2. The Manucodiata, or Bird of Paradise, living in the highest Region of the Air; common Birds in the second Region; Flies and Insects in the lowest; Men and Beasts on the Earth's Surface; Worms, Otters, Badgers, in Waters; lyke wise Hell is inhabited at the Centre, and Heaven in the Circumference: can we then think the middle Cavities of the Earth emptie? I have seen in Weems, (a Place in the Countie of Fyfe, in Scotland,) divers Caves cut out as vast Temples under Ground; the lyke is a Countie of England;

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in Malta is a Cave, wherein Stons of a curious Cut are thrown in great Numbers every Day; so I have had barbed Arrow-heads of yellow Flint, that could not be cut so small and neat, of so brittle a Substance, by all the Airt of Man. It would seem therefoir that these mention'd Works were done by certaine Spirits of pure Organs, and not by Devills, whose continual Torments could not allow them so much Leasure. Besides these, I have found fyve Curiosities in Scotland, not much observ'd to be elsewhere.

1. The Brounies, who in some Families are Drudges, clean the Houses and Dishes after all go to Bed, taking with him his Portion of Food and removing befor Day-break. 

2. The Mason Word, which tho some make a Misterie of it, I will not conceal a little of what I know. It is lyke a Rabbinical Tradition, in way of Comment on Jachin and Boaz, the two Pillars erected in Solomon's Temple, (1 Kings, 7. 21.) with ane Addition of some secret Signe delyvered from Hand to Hand, by which they know and become familiar one with another. 

3. This Second Sight, so largely treated of before. 

4. Charmes, and curing by them very many Diseases, sometimes by transferring the Sicknes to another.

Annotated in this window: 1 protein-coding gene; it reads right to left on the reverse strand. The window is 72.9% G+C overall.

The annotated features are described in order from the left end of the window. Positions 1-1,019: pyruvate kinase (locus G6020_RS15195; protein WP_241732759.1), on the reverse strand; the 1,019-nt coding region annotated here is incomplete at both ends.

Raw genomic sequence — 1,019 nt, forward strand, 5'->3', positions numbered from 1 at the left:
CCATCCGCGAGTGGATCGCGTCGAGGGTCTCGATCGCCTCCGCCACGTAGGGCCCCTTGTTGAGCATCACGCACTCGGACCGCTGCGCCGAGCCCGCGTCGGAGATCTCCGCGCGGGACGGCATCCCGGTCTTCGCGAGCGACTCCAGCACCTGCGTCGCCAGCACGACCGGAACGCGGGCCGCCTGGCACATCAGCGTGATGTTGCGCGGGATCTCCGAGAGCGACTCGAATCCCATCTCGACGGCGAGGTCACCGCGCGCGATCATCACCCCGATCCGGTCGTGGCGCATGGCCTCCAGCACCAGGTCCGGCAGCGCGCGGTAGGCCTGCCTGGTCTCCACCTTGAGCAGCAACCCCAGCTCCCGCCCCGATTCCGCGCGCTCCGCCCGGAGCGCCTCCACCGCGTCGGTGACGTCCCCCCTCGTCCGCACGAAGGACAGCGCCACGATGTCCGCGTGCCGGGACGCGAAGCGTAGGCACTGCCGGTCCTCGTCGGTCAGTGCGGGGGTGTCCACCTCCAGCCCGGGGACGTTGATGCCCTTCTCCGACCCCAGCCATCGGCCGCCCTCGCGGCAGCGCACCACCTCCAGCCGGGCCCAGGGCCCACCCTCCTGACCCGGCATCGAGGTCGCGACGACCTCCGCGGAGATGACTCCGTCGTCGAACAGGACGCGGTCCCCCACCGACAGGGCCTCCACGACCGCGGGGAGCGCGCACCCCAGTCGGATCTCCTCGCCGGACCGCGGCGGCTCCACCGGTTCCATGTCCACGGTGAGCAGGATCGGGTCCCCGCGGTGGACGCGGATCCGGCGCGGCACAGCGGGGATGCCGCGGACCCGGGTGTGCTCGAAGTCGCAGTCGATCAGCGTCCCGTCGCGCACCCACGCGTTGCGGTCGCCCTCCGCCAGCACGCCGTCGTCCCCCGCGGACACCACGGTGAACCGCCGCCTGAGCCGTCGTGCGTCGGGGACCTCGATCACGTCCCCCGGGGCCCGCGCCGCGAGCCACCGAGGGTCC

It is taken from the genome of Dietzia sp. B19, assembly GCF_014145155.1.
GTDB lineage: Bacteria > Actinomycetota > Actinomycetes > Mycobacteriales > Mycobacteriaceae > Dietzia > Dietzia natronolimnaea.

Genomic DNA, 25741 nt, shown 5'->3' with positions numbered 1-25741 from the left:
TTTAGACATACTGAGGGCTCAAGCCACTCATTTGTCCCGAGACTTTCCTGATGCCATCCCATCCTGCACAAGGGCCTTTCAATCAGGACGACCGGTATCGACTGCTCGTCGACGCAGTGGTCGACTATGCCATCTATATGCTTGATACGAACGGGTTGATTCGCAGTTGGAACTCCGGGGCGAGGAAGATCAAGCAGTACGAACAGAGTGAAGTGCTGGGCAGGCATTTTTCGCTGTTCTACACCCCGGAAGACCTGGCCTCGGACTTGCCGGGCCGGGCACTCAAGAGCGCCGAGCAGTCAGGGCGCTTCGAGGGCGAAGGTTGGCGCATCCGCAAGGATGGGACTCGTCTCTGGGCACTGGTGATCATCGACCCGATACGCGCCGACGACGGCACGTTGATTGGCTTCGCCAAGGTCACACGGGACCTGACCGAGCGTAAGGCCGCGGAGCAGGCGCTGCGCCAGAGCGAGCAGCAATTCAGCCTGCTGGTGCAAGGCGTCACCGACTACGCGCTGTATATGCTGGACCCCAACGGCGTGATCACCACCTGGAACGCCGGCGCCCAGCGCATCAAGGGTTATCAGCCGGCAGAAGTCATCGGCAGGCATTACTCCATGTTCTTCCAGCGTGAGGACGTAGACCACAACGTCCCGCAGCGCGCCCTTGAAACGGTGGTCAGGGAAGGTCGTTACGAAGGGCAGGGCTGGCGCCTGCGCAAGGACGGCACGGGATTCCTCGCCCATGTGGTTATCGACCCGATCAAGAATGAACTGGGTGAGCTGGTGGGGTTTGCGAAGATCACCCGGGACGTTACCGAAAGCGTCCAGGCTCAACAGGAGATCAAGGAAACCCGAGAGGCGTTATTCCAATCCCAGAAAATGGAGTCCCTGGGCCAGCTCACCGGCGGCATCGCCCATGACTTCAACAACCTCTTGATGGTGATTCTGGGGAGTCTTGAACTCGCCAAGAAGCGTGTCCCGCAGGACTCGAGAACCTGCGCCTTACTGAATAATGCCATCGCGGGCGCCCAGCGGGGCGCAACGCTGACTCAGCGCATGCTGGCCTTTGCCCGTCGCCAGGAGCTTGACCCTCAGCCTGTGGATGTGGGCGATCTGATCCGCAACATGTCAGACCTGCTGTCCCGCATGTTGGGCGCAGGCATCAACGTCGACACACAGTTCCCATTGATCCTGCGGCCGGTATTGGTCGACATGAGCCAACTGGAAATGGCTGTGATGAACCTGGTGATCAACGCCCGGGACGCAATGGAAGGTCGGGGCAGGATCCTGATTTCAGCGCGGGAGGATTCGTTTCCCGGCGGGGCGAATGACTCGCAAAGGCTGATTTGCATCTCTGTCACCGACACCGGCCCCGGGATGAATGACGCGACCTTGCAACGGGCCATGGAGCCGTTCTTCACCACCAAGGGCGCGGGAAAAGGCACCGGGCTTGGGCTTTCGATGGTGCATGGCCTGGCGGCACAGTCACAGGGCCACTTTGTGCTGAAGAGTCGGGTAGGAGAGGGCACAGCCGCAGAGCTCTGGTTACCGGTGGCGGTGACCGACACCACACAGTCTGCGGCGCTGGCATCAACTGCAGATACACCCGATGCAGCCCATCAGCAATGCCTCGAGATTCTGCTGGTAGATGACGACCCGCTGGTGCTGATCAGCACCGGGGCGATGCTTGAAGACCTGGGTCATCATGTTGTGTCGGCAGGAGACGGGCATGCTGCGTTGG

5. A being Proof of Lead, Iron, and Silver or a Brieve making Men invulnerable. Divers of our Scottish Commanders and Souldiers have been seen with blue Markes only, after they were shot with leaden Balls; which seems to be an Italian Trick, for they seem to be a People too currious and magically inclyned. Finally Iris-men, our Northern-Scotish, and our Athole Men are so much addicted to and delighted with Harps and Musick, as if, like King Saul, they were possessed with a forrein Spirit, only with this Difference, that Musick did put Saul's Pley-fellow a sleep, but roused and awaked our Men, vanquishing their own Spirits at Pleasure, as if they were impotent of its Powers, and unable to command it; for wee have seen some poor Beggers of them, chattering their Teeth for Cold, that how soon they saw the Fire, and heard the Harp, leapt thorow the House like Goats and Satyrs. As there paralell Stories in all Countries and Ages

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reported of these our obscure People, (which are no Dotages,) so is it no more of Necessitie to us fully to know their Beings and Manner of Life, then to understand distinctly the Politic of the nyne Orders of Angels; or with what Oyl the Lamp of the Sun is maintained so long and regularlie; or why the Moon is called a great Luminary in Scripture, while it only appears to be so; or if the Moon be truly inhabited, because Telescopes discover Seas and Mountains in it, as well as flaming Furnishes in the Sun; or why the Discovery of America was look't on as a Fairie Tale, and the Reporters hooted at as Inventors of ridiculous Utopias, or the first probable Asserters punished as Inventures of new Gods and Worlds; or why in England the King cures the Struma by stroaking, and the Seventh Son in Scotland; whither his temperat Complexion conveys a Balsome, and sucks out the corrupting Principles by a frequent warme sanative Contact, or whither the Parents of the Seventh Child put furth a more eminent Virtue to his Production than to all the Rest, as being the